Out Loud

The Day After

06 August 2014 By Daniel Sokatch

I am so grateful for the news that a ceasefire is currently in place -- that the fighting appears to be over. I know you join me in the prayer that it continues to hold and that diplomatic efforts will stop fighting from breaking out once again.

As the situation deteriorated a month ago, NIF established a Situation Room in Jerusalem to be able to respond quickly to developments. This team has been coordinating our efforts to address the deep tensions between Jews and Arabs within Israel, to care for Israelis living under rocket attack, and to ensure that Israeli human rights groups have what they need to do their jobs.

You can read about the Emergency Grants that NIF has approved during this crisis.

More information about our work, and the work of our partners, is also available.

Tomorrow morning, the staff in our Situation Room will meet again -- and assuming the ceasefire continues to hold -- their task will be to evaluate what activities need our urgent attention in the weeks and months ahead.

Even as this evaluation is underway, a few directions are clear:

  1. NIF will not abandon the residents of the south of Israel. They suffered enormous hardships. The Israeli government's decision not to formally label the fighting as a "war" limits their compensation rights. Moreover, budget cuts that the government may implement to offset the cost of the military action are likely to compound the challenges facing Israel's underprivileged.
  2. The war exposed -- and also exacerbated -- enormous tensions between Jewish and Arab Israelis. The level of distrust and of fear cannot be understated. NIF will address this, by connecting people and by fighting discrimination against Israel's minority populations.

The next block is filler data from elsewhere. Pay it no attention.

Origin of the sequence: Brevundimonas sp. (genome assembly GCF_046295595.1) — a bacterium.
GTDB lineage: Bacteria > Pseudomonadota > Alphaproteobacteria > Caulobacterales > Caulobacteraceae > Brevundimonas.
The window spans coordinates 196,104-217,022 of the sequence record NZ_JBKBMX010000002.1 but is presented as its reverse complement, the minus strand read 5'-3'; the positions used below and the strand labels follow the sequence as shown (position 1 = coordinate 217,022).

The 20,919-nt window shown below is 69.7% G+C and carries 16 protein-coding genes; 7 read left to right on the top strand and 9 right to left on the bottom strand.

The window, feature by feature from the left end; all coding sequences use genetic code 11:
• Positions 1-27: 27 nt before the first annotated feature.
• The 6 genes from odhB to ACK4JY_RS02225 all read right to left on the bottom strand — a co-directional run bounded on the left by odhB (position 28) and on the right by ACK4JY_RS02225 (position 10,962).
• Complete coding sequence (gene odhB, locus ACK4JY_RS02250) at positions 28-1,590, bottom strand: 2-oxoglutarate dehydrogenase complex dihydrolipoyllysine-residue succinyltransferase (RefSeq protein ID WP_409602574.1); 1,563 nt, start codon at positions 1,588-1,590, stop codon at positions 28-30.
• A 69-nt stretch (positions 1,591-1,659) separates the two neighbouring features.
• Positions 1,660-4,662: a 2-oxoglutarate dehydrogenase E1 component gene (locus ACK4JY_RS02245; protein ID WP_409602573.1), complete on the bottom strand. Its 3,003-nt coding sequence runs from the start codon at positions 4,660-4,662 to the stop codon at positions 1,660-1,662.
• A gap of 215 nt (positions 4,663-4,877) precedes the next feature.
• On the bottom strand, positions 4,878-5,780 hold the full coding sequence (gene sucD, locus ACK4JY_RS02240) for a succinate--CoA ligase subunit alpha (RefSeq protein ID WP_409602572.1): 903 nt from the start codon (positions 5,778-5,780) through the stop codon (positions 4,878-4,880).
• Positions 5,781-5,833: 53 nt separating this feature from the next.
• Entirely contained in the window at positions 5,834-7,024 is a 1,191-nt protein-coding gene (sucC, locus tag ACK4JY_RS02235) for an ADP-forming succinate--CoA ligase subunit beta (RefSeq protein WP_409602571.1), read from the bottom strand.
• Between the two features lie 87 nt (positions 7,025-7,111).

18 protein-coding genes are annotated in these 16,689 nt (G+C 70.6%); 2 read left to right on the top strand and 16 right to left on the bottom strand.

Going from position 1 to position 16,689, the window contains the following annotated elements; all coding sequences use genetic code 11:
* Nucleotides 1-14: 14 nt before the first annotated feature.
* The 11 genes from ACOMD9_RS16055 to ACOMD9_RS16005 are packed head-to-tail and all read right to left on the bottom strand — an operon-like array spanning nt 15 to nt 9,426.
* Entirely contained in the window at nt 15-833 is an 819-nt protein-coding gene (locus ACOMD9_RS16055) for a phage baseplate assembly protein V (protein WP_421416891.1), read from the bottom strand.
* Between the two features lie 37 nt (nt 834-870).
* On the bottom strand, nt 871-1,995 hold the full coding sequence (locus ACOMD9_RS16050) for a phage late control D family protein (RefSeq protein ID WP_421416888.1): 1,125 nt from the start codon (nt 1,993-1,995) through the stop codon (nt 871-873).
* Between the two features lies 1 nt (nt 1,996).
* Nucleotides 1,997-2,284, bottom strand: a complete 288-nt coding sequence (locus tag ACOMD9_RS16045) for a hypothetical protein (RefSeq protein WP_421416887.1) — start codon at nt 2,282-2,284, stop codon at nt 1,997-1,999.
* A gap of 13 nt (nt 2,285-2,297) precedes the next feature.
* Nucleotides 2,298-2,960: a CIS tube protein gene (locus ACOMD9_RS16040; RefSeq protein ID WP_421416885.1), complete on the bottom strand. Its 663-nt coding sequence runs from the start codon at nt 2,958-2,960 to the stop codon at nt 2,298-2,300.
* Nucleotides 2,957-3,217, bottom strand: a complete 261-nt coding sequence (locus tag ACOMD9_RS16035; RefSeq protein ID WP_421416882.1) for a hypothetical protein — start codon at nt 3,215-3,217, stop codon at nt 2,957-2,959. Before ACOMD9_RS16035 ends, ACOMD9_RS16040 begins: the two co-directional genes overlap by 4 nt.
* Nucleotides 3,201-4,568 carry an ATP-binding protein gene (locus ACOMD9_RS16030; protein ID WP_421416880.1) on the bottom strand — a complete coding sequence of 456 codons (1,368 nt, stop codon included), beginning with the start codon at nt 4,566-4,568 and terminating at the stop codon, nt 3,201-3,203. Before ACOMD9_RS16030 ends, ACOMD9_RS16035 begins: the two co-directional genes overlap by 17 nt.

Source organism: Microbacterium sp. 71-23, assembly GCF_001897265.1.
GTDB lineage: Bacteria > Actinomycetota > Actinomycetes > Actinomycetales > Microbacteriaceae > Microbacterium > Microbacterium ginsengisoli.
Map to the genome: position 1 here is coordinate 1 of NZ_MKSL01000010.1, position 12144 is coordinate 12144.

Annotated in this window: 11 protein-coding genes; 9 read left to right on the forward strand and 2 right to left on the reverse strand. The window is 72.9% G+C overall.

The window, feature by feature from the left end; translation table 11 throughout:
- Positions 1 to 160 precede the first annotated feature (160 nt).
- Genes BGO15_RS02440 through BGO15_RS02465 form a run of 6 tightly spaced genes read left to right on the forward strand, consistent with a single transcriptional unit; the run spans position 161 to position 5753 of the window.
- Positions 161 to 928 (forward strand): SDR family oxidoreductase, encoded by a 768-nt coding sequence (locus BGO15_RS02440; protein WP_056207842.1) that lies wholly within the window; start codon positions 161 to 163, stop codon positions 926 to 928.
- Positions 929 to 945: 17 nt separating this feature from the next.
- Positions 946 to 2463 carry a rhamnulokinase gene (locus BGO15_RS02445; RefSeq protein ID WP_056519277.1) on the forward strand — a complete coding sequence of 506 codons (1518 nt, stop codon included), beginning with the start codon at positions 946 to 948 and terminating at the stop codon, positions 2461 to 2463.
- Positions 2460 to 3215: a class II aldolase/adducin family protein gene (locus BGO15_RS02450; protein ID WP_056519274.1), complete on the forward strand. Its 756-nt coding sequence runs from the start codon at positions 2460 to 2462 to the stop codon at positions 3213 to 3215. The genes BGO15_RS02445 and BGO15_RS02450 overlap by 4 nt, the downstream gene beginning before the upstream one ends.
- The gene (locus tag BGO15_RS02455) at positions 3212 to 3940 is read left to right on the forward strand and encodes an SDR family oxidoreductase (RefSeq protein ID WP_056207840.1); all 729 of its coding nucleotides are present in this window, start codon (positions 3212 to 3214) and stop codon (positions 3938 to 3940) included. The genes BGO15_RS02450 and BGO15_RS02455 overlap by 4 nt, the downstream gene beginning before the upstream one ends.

3. A wave of hostility towards Israelis expressing progressive positions has created an environment where dissent is seen as illegitimate and unpatriotic. Many are afraid to give voice to their political views for fear of violence or of retribution. Read today's New York Times article about this issue: Some Israelis Count Open Discourse and Dissent Among Gaza War Casualties. NIF is committed to upholding democratic principles, including freedom of speech and dissent. Our goal is to change the public discourse and to create a political environment that embraces equality and democracy.
  4. The legitimacy of Israel's human rights champions, who have the decidedly unpopular task of documenting government activity, is sure to be tarnished by the ultranationalist camp as they try to short-circuit debate within Israel about the appropriate use of force. NIF will not back away from our support of Israel's human rights community. Their role as a check and balance on potential abuses of power is too important to Israel's democracy.

It is hard to overestimate the fear that permeates political speech in Israel right now.

I heard from one colleague, who last night attended a tent rally of the Israeli-Palestinian Bereaved Families Forum in Tel Aviv's Cinematheque Plaza. At the rally, families of victims pleaded for reconciliation between Jews and Arabs. As she was leaving, she asked herself which exit would prove the safest route in light of peace protesters having been followed from recent demonstrations and assaulted: She could go out past the police barricade where she would be seen. Or she could exit out a side alley where she might not be noticed, but would also be less protected.

The question before us is crystal clear:

  • Will Israelis emerge from this crisis recommitted to an open, tolerant, and shared society?
  • Or will Israelis emerge from this crisis increasingly divided, fearful and distrustful of their fellow citizens, incited by calls for exclusion?

Thank you for your partnership in the effort to support equality and democracy in Israel.

Daniel Sokatch, CEO
New Israel Fund



About the Author

Daniel Sokatch

Daniel Sokatch

Daniel Sokatch is the Chief Executive Officer at the New Israel Fund. Read more about Daniel Sokatch...


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